X-Message-Number: 21875
From: "Mark Plus" <>

Subject: Bloomberg: Natural Gas Prices May Threaten Chemical Stocks: John 
Date: Wed, 04 Jun 2003 08:29:29 -0700

You might want to read this in conjunction with Jared Diamond's article on 
"The Last Americans: Environmental collapse and the end of civilization," in 
the June '03 issue of Harper's magazine (Mark Plus):


John Dorfman , president of Dorfman Investments in Boston, is a columnist 
for Bloomberg News. The opinions expressed are his own. His firm or its 
clients may own or trade investments discussed in this column.

Natural Gas Prices May Threaten Chemical Stocks: John Dorfman
June 4 (Bloomberg) -- President George W. Bush has pronounced himself 
``greatly'' concerned about a shortage of it.

Federal Reserve Chairman Alan Greenspan said he's ``quite surprised at how 
little attention'' it is getting.

``It'' is the U.S. supply of natural gas.

And right now I'm interested in the continuing rise in the price of natural 
gas, which I believe is headed higher over the next five years because the 
U.S. faces a shortage.

The U.S. consumes about a quarter of the world's natural gas, making it a 
$71 billion market. If natural gas prices rise into the $7 to $9 range over 
the next few years, that will have all sorts of effects. For example, 
natural gas is an important cost for chemical makers and fertilizer makers. 
That's why I have sold short (bet against) some chemical stock holdings.

Natural gas sold for less than $2 per million British thermal units (BTU) as 
recently as March 1999. It passed the $4 barrier in May 2000 and moved above 
$5 at times in 2000 and 2001. Today the price is roughly $5.90.

Last year, gas prices were high enough to encourage drilling. Indeed, both 
U.S. and Canadian companies increased their drilling. Yet many companies 
found less gas than the year before because it is getting harder to find.

Greenspan said in Congressional testimony on May 21 that the natural gas 
problem ``is a very serious'' one.

He cited ``very tight supplies'' and mentioned ``the inability of heightened 
gas well drilling to significantly augment'' production. He noted that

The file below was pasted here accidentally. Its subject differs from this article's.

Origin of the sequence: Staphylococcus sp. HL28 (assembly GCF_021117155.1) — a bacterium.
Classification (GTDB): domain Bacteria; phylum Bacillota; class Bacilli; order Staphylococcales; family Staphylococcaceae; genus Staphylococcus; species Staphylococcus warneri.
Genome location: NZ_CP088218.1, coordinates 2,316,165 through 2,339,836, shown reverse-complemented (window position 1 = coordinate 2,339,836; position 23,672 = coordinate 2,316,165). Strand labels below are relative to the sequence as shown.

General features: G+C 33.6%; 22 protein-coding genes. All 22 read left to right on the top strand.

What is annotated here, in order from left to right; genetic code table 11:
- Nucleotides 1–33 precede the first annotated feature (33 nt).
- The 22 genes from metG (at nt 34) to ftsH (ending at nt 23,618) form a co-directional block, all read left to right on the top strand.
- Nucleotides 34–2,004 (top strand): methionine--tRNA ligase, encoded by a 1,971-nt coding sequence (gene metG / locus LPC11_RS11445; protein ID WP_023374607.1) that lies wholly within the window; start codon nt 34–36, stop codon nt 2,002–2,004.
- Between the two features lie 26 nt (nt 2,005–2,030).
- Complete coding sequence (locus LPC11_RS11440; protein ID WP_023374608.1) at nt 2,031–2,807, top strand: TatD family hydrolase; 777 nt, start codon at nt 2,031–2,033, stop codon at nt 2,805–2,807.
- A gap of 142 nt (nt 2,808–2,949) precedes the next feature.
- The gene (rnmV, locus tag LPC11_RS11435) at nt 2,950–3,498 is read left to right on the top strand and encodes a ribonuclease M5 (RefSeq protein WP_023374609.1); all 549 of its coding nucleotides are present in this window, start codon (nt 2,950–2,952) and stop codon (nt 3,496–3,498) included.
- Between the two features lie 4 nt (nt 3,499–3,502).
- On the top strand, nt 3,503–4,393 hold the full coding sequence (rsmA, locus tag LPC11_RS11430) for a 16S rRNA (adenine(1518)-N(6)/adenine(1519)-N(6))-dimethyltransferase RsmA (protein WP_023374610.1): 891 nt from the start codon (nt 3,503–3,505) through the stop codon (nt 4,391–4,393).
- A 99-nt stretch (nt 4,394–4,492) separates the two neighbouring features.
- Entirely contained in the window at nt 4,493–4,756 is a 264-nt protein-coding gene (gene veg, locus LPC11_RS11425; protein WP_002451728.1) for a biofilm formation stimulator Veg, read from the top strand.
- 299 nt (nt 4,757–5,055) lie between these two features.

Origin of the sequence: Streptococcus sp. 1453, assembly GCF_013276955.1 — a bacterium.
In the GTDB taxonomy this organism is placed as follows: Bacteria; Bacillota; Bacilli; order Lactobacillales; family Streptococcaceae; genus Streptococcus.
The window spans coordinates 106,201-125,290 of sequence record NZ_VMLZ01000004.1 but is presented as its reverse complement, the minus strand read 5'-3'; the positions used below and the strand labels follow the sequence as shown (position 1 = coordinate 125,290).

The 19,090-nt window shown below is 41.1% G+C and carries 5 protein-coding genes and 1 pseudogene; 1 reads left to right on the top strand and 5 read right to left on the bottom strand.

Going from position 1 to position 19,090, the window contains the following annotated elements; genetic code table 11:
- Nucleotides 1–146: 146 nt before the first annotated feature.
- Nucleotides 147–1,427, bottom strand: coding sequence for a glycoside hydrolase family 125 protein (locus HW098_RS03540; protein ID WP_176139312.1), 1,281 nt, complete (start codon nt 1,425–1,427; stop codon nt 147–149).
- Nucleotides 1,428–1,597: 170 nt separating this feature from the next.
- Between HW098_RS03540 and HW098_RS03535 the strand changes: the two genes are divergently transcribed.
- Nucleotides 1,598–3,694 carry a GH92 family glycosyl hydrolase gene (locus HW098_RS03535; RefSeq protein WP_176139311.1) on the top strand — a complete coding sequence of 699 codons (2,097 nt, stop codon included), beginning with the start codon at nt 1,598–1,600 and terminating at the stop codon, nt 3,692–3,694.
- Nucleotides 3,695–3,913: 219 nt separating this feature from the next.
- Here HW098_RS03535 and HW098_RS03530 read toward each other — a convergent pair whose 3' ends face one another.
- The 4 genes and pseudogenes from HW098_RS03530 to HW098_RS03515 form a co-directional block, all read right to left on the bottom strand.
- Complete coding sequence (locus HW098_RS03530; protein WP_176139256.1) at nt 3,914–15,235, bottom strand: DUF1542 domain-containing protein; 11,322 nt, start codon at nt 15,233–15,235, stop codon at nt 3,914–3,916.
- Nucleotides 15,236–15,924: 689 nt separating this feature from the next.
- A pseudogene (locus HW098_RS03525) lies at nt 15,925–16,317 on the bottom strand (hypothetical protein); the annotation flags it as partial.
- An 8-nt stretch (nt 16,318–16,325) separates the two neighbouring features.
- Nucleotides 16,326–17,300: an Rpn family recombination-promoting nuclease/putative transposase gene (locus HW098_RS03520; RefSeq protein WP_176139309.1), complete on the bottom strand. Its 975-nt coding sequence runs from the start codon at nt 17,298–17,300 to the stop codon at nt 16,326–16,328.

``working gas in storage is presently at extremely low levels.''

The Fed chairman concluded, ``Something has to give, and what is giving of 
course is price.''

Importing Increases

It is cumbersome to import natural gas, because that typically requires 
cooling the gas to minus 260 degrees Fahrenheit (minus 162 degrees Celsius), 
turning it into liquefied natural gas, or LNG. Several energy companies, 
including ChevronTexaco Corp., Marathon Oil Corp., Sempra Energy and El Paso 
Corp., are investing more than $3 billion in depots to handle LNG imports. 
(I own call options on El Paso.)

Analysts expect LNG imports to triple their share of the U.S. market to 6 
percent by 2005. But even then the imports would account for only about 6 
percent of U.S. consumption.

As for the impact of a rise in natural gas prices on the chemical industry, 
recently, in my highest-risk account, I sold short a trio of chemical 
stocks, betting they will decline. My biggest bets are against Millennium 
Chemicals Inc. and Lyondell Chemical Co. I also sold short some Dow Chemical 
Co. shares.

Millennium said in February that it is raising prices on its adhesives, 
paint, packaging, film, rayon and other products, to reflect rising gas 
prices. Apparently it can't raise prices enough, or fast enough. It reported 
a loss of $51 million in the first quarter, compared with a profit of $45 
million in the previous quarter.

Impact on Fertilizer

For 2002, Millennium posted a return on shareholders' equity of negative 42 
percent. The company has total debt equal to more than 3 times its equity.

Lyondell reported a $113 million loss in the first quarter. It has lost 
money in eight of the past 10 quarters and has debt well over 3 times 

I regard Dow as a stronger company than Millennium or Lyondell. It has 
posted a profit in seven of the past 10 quarters, and its total debt is 178 
percent of equity - high in my book but lower than that of the other two.

One reason I included Dow in my package of chemical- industry shorts is that 
insiders have sold about $1.5 million of stock in the most recent 45 days, 
as measured by the Bloomberg database. That's above the typical selling rate 
of $1.2 million.

Most fertilizer makers also depend on natural gas as a raw material, and 
suffer when gas prices rise. I am selling short IMC Global Inc., the world's 
largest producer of phosphate fertilizer.

IMC has debt equal to five times stockholders' equity. By contrast, about 
two thirds of U.S. companies have debt less than equity. IMC has posted a 
loss in seven of the past 10 quarters.

Who Gains

Rising natural gas prices, however, wouldn't pound down everything. Some 
industries would benefit.

I own shares in several natural gas producers, such as Devon Energy Corp., 
Apache Corp. and St. Mary Land & Exploration Co.

If gas prices climb as I anticipate, some utilities and industrial plants 
will switch to other sources of power. This will give a boost, I believe, to 
coal and nuclear stocks.

Based on this rationale, I currently own call options on three coal stocks: 
Arch Coal Inc., Massey Energy Co., and Peabody Energy Corp.

Their debt-equity ratios, for the most part, are weaker than I typically 
like, but stronger than those of the chemical companies. Their earnings 
records are speckled, but not too bad: Arch, for example, has posted a gain 
in seven of the past 10 quarters.

The only nuclear stock I currently own is Cameco Corp., a Canadian company 
that produces about 17 percent of the world's uranium. I am on the lookout 
for more nuclear-energy stocks to buy.

Last Updated: June 4, 2003 10:22 EDT

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